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Auto battery isolator question

Discussion in 'Electronic Basics' started by Keith, Jul 19, 2004.

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  1. Keith

    Keith Guest

    I have set up an inverter for 120-volt use in a service van. I have
    used a commercial (RV supply house) battery isolator to separate the
    inverter's battery from the vehicle's battery. The problem comes from
    the vehicle's alternator needing to see battery voltage to begin
    charging - in other words the alternator is self initiating, and only
    has a "status" out wire (for lack of a better term :) and the high
    amperage terminal. Now, because the isolator, umm, isolates everything
    from everything, the alternator won't charge unless I jump it to the
    vehicle's battery. This means, however, the inverter also will draw
    from the vehicle battery, which defeats the purpose of the second
    battery and isolator. I know I can play with contactors etc, to connect
    the charging system as needed, but any ideas on how to do it "right"
    using solid state stuff? Have I got the wrong type of isolator?

    Keith
     
  2. Dbowey

    Dbowey Guest

    Keith posted:
    << I have set up an inverter for 120-volt use in a service van. I have
    used a commercial (RV supply house) battery isolator to separate the
    inverter's battery from the vehicle's battery. The problem comes from
    the vehicle's alternator needing to see battery voltage to begin
    charging - in other words the alternator is self initiating, and only
    has a "status" out wire (for lack of a better term :) and the high
    amperage terminal. Now, because the isolator, umm, isolates everything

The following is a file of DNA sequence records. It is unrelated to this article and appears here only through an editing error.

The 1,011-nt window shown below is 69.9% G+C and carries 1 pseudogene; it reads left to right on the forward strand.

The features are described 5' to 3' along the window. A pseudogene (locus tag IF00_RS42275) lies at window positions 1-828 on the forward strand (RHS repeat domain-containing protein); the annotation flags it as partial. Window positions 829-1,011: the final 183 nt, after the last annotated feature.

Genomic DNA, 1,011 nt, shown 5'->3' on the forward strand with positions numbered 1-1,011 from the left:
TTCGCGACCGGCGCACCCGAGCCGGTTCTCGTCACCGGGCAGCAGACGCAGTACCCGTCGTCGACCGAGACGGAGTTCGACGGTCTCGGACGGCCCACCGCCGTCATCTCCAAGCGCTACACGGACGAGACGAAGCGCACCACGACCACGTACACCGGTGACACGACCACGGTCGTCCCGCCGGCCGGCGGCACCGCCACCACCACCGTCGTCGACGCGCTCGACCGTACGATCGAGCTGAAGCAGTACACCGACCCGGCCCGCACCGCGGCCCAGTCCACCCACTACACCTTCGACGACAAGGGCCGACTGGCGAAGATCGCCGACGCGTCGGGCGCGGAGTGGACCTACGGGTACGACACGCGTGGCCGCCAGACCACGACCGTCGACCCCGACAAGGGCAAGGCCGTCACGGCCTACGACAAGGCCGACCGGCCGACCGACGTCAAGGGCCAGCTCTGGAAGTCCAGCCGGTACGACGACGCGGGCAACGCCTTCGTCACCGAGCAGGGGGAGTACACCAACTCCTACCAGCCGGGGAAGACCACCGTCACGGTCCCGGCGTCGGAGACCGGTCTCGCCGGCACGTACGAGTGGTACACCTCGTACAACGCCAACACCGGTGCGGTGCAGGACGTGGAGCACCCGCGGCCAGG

from everything, the alternator won't charge unless I jump it to the
    vehicle's battery. This means, however, the inverter also will draw
    from the vehicle battery, which defeats the purpose of the second
    battery and isolator. I know I can play with contactors etc, to connect
    the charging system as needed, but any ideas on how to do it "right"
    using solid state stuff? Have I got the wrong type of isolator?
    I believe your isolator may be mis-wired.

    In my motorhome the isolator does not affect how the vehicle system operates:
    The vehicle battery is always available to vehicle load and the alternator.
    When the engine is not running, the isolator isolates the rear battery from the
    vehicle battery. When the engine is running, it connects the rear battery in
    parallel with the vehicle battery.

    Don
     
  3. Rodney Kelp

    Rodney Kelp Guest

    What about when your boondocking generator is running? Does it also charge
    all the batteries?
     
  4. Bill Bowden

    Bill Bowden Guest


    You can make an isolator with single diode and just put
    the diode is series with the spare battery. The only problem
    is the diode will drop about 0.7 volts so the spare battery will
    never fully charge. The regulator keeps the voltage of the main
    battery around 14 volts, so the spare battery will limit to
    around 13, but that may not be a problem. It should be fairly well
    charged (maybe 75%) at 13 volts.

    You need a high current diode rated at 25 amps or more. An
    old diode out of an alternator should work. Connect the
    cathode of the diode to the spare battery (+) terminal and
    the anode to the (+) terminal of the main battery. Current
    will only flow one way through the diode, so the only discharge
    path will be through the inverter.

    -Bill
     
  5. Bill Bowden

    Bill Bowden Guest


    You can make an isolator with single diode and just put
    the diode is series with the spare battery. The only problem
    is the diode will drop about 0.7 volts so the spare battery will
    never fully charge. The regulator keeps the voltage of the main
    battery around 14 volts, so the spare battery will limit to
    around 13, but that may not be a problem. It should be fairly well
    charged (maybe 75%) at 13 volts.

    You need a high current diode rated at 25 amps or more. An
    old diode out of an alternator should work. Connect the
    cathode of the diode to the spare battery (+) terminal and
    the anode to the (+) terminal of the main battery. Current
    will only flow one way through the diode, so the only discharge
    path will be through the inverter.

    -Bill
     
  6. Keith

    Keith Guest

    Therein lies the rub. I do not want the vehicle battery to feed the